Ninjitsu is an ancient body of spiritual and martial arts teachings designed for feudal Japanese spies and assassins. Practitioners, famously called Ninjas, developed the art in remote and mountainous areas of Japan to combat the Samurai landlords that rose to power about a millennia ago.

Ninjitsu is an ancient body of spiritual and martial arts teachings designed for feudal Japanese spies and assassins. Practitioners, famously called Ninjas, developed the art in remote and mountainous areas of Japan to combat the Samurai landlords that rose to power about a millennia ago.

Although Ninjas closely guarded their training techniques and philosophies, the Ninjitsu style is said to be a rejection of the way of the Samurai, which involved adherence to a strict code of honor. Ninjas were rumored to be ruthless, cunning and stealthy killers who would stop at nothing to defeat their opponents. As the reputation of Ninjas grew in the countryside, the peasantry escalated the notoriety of the Ninja’s prowess, attributing them with supernatural powers.

The name Ninjitsu can be translated to art of stealth. Ninjas typically limited their attire to dark blue or black clothing and usually conducted their missions during the night. Although many Ninjas were skilled warriors, their abilities were often exaggerated to include flying and the ability to predict future events.

Ninjitsu was banned in Japan from the 17th century; however, in the modern day, nine fighting systems, eight of which stem from Ninjitsu, have been incorporated into a single school called Bujinkan. Modern day Bujinkan seekers study Ninpo, or the “silent step,” techniques which include survival strategies, improvisation and unarmed, close contact fighting.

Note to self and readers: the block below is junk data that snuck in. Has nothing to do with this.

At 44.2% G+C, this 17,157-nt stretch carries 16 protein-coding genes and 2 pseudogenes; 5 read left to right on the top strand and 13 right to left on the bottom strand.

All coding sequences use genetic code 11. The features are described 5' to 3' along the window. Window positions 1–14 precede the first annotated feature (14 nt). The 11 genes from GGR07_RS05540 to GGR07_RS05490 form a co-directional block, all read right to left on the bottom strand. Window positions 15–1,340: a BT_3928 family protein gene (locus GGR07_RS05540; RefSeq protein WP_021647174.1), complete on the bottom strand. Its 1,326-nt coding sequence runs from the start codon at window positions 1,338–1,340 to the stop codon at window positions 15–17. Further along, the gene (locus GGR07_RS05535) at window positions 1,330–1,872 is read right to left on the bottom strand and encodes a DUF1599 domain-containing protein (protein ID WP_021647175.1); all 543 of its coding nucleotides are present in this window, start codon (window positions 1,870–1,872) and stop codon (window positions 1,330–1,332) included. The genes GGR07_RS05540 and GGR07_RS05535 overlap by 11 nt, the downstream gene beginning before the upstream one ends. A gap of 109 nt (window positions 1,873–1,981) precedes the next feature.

Essence of Ninjutsu

Other extant traditional martial arts such as the Tenshin Shoden Katori Shintō-ryū contain some aspects of ninjutsu in their curriculum, but are not ninjutsu schools per se. Also several other schools of ninjutsu purportedly exist, some of which claim to be traced back to Japanese origins.

The essence of all Martial Arts and military strategies is self
protection and the prevention of danger. Ninjutsu epitomizes the
fullest concept of self-protection through martial training in that
the Ninja art deals with the protection of not only the physical body,but the mind and spirit as well.

The way of the Ninja is the way of enduring, surviving, and prevailing over all that would destroy one.More than merely delivering strikes and slashes, and deeper in significance than the simple out-witting of an enemy; Ninjutsu is the way off attaining that which we need while making the world a better place.

The skill of the Ninja is the art of winning. In the beginning study
of any combative art, proper motivation is crucial. Without the proper frame of mind, continuous exposure to fighting techniques can lead to ruin instead of self-development. But this fact is not different from any other beneficial practice in life carried to extremes.

Medical science is dedicated to the betterment of health and the relief of suffering, and yet the misuse of drugs and the exultation of the physician’s skills can lead people to a state where an individual’s health is no longer within his or her personal control. A nutritious well-balanced diet works to keep a person alive, vital, and healthy, but grossly over-eating, over-drinking, or taking in too many chemicals is a sure way to poison the body.

Governments are established to oversee the harmonious inter-working of all parts of society, but when the rulers become greedy, hungry for power, or lacking in wisdom, the country is subjected to needless wars, disorder or civil and economic chaos.

A religion, when based on faith developed through experience, a broad and questing mind, and unflagging pursuit of universal understanding,
is of inspiration and comfort to people. Once a religion loses its original focus, however, it becomes a deadly thing with which to deceive, control and tax the people through the manipulation of their beliefs and fears.